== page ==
“The community paramedics were surprised by how many people saw a physician and then didn’t have resources to get the walker they needed,” said Brett Steffen, program manager with Parkview Samaritan Medical Transport. “It’s been a real eye opener to see how many people need that assistance. We’ve touched over 1,300 people already this year through our population health piece with just five folks.”
Steffen has enjoyed the depth of care he has been able to provide to patients in the community through the new program.
“As paramedics, we’re used to answering that 911 call and being with a patient for 20 or 30 minutes,” he said. “In this program, many times we’re with a patient for a week or two and we really get to dive deeper down into their needs and who they really are. It’s a lot different than working on the street.”
“Already we’re seeing wonderful outcomes from this piece of the program,” Owen said. “Our paramedics are identifying those patients with a high incidence of readmission very early and getting orders to manage them at home. And the patients love the program. They feel like they have support when they get home. Our paramedics have been thanked more doing this program than anything they’ve ever done in the 911 sector.”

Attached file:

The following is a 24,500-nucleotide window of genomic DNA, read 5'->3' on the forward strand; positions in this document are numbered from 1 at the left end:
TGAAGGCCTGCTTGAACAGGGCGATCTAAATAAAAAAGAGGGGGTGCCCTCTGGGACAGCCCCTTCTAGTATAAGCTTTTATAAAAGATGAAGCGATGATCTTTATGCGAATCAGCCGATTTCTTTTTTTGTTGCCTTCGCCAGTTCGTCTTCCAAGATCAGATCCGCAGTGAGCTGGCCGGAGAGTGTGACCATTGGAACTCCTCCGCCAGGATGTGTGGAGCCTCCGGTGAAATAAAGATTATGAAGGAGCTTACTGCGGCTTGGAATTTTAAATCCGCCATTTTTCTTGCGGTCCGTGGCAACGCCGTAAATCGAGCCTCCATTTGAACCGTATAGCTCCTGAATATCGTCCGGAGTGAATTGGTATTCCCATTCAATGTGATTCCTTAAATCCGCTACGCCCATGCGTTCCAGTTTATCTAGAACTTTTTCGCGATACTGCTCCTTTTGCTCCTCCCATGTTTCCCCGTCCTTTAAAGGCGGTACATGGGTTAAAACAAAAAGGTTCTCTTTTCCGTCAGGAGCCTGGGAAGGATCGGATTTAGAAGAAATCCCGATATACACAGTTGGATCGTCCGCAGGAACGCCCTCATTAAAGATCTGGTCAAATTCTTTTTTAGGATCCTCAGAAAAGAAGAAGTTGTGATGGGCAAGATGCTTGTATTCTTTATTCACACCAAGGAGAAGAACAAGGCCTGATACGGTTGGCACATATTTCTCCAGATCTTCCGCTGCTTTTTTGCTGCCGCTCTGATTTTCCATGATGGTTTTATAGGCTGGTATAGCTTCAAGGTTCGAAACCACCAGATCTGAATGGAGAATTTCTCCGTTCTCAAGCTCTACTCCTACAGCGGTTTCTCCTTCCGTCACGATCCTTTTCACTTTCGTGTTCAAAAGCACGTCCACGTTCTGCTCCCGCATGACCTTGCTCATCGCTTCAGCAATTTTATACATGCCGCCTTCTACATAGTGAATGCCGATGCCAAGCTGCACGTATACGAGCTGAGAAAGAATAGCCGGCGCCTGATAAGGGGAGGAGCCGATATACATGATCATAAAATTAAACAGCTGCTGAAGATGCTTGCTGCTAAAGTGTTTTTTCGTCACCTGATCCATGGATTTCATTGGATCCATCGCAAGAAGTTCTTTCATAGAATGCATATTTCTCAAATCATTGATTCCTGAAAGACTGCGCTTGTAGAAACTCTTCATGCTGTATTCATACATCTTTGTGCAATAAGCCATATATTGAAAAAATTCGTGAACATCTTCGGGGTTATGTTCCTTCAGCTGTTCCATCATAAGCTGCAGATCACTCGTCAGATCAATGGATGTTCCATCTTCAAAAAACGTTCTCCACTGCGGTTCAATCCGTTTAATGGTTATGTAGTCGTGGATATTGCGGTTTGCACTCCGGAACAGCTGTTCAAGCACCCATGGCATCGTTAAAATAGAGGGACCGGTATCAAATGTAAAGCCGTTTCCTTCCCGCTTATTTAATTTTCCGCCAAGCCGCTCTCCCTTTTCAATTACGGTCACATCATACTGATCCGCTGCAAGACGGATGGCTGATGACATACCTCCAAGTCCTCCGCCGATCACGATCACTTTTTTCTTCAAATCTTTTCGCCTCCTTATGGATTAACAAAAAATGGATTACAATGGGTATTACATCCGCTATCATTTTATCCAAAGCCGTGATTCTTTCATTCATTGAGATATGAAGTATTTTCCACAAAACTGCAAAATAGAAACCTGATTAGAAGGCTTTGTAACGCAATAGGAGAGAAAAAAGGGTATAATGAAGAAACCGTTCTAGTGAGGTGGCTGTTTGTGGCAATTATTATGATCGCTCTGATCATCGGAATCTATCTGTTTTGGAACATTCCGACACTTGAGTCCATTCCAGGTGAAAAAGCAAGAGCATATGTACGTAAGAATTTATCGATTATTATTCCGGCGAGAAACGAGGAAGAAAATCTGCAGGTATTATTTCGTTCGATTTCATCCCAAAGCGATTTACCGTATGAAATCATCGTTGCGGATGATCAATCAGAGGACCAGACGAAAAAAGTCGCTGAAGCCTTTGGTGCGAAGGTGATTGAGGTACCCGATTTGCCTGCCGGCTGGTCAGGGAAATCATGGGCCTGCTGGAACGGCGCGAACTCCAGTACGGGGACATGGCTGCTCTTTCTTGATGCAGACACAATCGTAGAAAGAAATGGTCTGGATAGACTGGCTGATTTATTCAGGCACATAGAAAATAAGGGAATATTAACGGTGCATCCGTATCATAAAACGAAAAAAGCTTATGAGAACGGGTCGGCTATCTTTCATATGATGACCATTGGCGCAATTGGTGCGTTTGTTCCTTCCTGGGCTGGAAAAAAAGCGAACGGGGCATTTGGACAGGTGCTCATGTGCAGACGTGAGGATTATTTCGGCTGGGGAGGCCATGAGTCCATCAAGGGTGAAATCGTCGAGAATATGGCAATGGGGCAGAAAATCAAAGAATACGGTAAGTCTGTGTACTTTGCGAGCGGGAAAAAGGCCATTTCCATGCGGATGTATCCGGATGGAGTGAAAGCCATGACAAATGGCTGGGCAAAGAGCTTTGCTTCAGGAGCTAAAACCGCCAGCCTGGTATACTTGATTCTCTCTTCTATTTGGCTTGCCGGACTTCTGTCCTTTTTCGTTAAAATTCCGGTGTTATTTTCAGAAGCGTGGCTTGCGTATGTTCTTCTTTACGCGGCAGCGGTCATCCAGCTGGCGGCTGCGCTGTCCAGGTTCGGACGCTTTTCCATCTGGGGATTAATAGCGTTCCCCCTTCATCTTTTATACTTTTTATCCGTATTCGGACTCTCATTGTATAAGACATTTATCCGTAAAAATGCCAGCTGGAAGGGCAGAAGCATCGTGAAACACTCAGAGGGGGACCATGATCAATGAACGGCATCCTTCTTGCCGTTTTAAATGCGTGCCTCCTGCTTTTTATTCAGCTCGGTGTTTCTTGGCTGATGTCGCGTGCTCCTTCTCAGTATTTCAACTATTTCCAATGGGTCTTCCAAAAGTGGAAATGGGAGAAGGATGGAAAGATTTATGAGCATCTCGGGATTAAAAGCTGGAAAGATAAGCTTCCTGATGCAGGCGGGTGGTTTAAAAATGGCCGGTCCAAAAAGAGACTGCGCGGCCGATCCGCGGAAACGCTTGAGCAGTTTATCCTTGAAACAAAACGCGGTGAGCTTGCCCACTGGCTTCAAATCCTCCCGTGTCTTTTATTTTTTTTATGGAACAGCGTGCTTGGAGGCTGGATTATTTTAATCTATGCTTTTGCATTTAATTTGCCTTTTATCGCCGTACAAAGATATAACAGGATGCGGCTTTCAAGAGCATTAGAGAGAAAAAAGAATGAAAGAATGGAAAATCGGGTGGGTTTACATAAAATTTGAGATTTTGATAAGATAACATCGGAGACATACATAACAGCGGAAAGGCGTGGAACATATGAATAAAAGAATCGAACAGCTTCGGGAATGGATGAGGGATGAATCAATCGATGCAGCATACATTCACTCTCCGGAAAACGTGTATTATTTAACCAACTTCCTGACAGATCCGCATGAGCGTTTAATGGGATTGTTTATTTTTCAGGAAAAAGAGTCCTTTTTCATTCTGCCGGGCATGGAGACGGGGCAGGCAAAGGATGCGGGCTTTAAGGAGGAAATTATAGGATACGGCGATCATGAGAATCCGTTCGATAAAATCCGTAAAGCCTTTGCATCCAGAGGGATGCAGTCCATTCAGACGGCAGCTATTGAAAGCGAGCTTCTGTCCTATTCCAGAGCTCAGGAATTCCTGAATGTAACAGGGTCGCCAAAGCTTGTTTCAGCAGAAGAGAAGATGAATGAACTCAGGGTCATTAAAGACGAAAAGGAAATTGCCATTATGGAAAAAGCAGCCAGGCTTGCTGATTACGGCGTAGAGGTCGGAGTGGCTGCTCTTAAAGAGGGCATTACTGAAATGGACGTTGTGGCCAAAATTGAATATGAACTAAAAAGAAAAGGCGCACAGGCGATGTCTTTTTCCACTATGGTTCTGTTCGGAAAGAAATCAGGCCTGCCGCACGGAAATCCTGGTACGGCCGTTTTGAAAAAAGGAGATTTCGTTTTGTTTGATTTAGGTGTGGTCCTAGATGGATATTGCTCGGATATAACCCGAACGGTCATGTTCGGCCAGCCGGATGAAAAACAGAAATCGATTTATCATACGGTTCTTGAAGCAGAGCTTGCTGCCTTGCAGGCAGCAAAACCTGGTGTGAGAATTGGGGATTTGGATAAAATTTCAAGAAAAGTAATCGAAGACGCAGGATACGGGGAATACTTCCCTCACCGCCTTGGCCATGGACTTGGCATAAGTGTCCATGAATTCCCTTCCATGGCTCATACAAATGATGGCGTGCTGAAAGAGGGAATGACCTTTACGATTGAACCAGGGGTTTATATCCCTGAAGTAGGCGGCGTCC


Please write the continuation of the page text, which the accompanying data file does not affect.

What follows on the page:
HELPING FAMILIES MAKE THE RIGHT CHOICES FOR LOVED ONES
The program also has been successful in identifying those patients who would be better off avoiding the grueling sepsis treatment process and instead opting for palliative care.
“Sometimes it’s easier to not go down a road than it is to go down that road and try to come back,” Owen said. “Through this program, we’re able to have conversations about palliative care early on with the family members of patients who are too severe to begin treatment. It’s helped ease their minds to know they’re not going to put mom or dad through treatments that won’t be successful.”